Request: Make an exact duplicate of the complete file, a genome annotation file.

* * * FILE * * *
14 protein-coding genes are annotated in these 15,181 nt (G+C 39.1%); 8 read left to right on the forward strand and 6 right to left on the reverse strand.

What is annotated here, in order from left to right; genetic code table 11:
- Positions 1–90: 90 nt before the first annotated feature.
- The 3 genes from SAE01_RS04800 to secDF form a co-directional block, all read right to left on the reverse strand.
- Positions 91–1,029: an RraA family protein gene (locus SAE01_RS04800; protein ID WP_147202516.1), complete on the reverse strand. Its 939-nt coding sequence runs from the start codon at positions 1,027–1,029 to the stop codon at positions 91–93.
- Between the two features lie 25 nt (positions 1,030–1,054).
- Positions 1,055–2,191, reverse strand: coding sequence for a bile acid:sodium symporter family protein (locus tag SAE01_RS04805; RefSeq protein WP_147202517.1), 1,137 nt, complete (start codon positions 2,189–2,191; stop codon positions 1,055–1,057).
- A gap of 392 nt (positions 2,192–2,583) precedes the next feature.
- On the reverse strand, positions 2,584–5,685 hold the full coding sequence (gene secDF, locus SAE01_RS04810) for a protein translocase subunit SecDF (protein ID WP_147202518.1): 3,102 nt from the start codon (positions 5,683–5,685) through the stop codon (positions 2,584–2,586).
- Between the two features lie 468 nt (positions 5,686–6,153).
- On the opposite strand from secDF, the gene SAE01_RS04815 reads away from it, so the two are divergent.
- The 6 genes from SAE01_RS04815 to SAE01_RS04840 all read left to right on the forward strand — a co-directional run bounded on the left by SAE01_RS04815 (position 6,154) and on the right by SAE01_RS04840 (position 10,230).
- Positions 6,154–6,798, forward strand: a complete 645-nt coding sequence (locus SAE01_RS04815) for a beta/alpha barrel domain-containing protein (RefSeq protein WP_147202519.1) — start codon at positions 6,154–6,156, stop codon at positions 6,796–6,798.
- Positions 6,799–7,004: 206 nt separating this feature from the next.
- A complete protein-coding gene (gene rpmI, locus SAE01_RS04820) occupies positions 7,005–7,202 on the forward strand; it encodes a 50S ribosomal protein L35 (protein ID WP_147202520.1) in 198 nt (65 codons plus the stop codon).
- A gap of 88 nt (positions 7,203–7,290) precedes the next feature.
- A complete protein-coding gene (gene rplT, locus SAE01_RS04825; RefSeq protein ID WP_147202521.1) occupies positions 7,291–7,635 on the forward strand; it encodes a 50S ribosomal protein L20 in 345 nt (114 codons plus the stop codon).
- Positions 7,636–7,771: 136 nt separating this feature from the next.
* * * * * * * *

14 protein-coding genes are annotated in these 15,181 nt (G+C 39.1%); 8 read left to right on the forward strand and 6 right to left on the reverse strand.

What is annotated here, in order from left to right; genetic code table 11:
- Positions 1–90: 90 nt before the first annotated feature.
- The 3 genes from SAE01_RS04800 to secDF form a co-directional block, all read right to left on the reverse strand.
- Positions 91–1,029: an RraA family protein gene (locus SAE01_RS04800; protein ID WP_147202516.1), complete on the reverse strand. Its 939-nt coding sequence runs from the start codon at positions 1,027–1,029 to the stop codon at positions 91–93.
- Between the two features lie 25 nt (positions 1,030–1,054).
- Positions 1,055–2,191, reverse strand: coding sequence for a bile acid:sodium symporter family protein (locus tag SAE01_RS04805; RefSeq protein WP_147202517.1), 1,137 nt, complete (start codon positions 2,189–2,191; stop codon positions 1,055–1,057).
- A gap of 392 nt (positions 2,192–2,583) precedes the next feature.
- On the reverse strand, positions 2,584–5,685 hold the full coding sequence (gene secDF, locus SAE01_RS04810) for a protein translocase subunit SecDF (protein ID WP_147202518.1): 3,102 nt from the start codon (positions 5,683–5,685) through the stop codon (positions 2,584–2,586).
- Between the two features lie 468 nt (positions 5,686–6,153).
- On the opposite strand from secDF, the gene SAE01_RS04815 reads away from it, so the two are divergent.
- The 6 genes from SAE01_RS04815 to SAE01_RS04840 all read left to right on the forward strand — a co-directional run bounded on the left by SAE01_RS04815 (position 6,154) and on the right by SAE01_RS04840 (position 10,230).
- Positions 6,154–6,798, forward strand: a complete 645-nt coding sequence (locus SAE01_RS04815) for a beta/alpha barrel domain-containing protein (RefSeq protein WP_147202519.1) — start codon at positions 6,154–6,156, stop codon at positions 6,796–6,798.
- Positions 6,799–7,004: 206 nt separating this feature from the next.
- A complete protein-coding gene (gene rpmI, locus SAE01_RS04820) occupies positions 7,005–7,202 on the forward strand; it encodes a 50S ribosomal protein L35 (protein ID WP_147202520.1) in 198 nt (65 codons plus the stop codon).
- A gap of 88 nt (positions 7,203–7,290) precedes the next feature.
- A complete protein-coding gene (gene rplT, locus SAE01_RS04825; RefSeq protein ID WP_147202521.1) occupies positions 7,291–7,635 on the forward strand; it encodes a 50S ribosomal protein L20 in 345 nt (114 codons plus the stop codon).
- Positions 7,636–7,771: 136 nt separating this feature from the next.